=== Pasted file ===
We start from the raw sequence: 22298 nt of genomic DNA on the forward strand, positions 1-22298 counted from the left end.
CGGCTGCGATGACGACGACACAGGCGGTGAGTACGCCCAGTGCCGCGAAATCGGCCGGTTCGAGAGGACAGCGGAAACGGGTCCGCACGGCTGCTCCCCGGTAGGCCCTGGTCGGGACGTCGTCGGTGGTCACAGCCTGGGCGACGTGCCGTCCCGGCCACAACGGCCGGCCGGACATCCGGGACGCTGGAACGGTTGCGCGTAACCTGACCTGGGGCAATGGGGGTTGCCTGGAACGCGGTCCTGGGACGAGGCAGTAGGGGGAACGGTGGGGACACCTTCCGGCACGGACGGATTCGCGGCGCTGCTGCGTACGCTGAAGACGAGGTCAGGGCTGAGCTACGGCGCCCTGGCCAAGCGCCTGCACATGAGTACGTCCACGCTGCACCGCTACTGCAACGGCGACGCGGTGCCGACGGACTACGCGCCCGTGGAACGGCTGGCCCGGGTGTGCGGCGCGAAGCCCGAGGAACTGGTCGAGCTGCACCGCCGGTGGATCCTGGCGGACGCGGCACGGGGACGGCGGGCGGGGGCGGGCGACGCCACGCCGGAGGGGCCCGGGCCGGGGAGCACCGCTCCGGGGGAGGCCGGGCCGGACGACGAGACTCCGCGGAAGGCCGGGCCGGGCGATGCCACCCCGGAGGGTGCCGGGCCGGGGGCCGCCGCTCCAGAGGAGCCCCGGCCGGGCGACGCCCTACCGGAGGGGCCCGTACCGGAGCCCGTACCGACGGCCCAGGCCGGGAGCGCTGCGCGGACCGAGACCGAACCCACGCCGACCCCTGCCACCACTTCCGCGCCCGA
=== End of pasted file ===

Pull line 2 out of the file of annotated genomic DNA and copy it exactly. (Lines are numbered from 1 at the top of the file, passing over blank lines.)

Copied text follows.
CGGCTGCGATGACGACGACACAGGCGGTGAGTACGCCCAGTGCCGCGAAATCGGCCGGTTCGAGAGGACAGCGGAAACGGGTCCGCACGGCTGCTCCCCGGTAGGCCCTGGTCGGGACGTCGTCGGTGGTCACAGCCTGGGCGACGTGCCGTCCCGGCCACAACGGCCGGCCGGACATCCGGGACGCTGGAACGGTTGCGCGTAACCTGACCTGGGGCAATGGGGGTTGCCTGGAACGCGGTCCTGGGACGAGGCAGTAGGGGGAACGGTGGGGACACCTTCCGGCACGGACGGATTCGCGGCGCTGCTGCGTACGCTGAAGACGAGGTCAGGGCTGAGCTACGGCGCCCTGGCCAAGCGCCTGCACATGAGTACGTCCACGCTGCACCGCTACTGCAACGGCGACGCGGTGCCGACGGACTACGCGCCCGTGGAACGGCTGGCCCGGGTGTGCGGCGCGAAGCCCGAGGAACTGGTCGAGCTGCACCGCCGGTGGATCCTGGCGGACGCGGCACGGGGACGGCGGGCGGGGGCGGGCGACGCCACGCCGGAGGGGCCCGGGCCGGGGAGCACCGCTCCGGGGGAGGCCGGGCCGGACGACGAGACTCCGCGGAAGGCCGGGCCGGGCGATGCCACCCCGGAGGGTGCCGGGCCGGGGGCCGCCGCTCCAGAGGAGCCCCGGCCGGGCGACGCCCTACCGGAGGGGCCCGTACCGGAGCCCGTACCGACGGCCCAGGCCGGGAGCGCTGCGCGGACCGAGACCGAACCCACGCCGACCCCTGCCACCACTTCCGCGCCCGA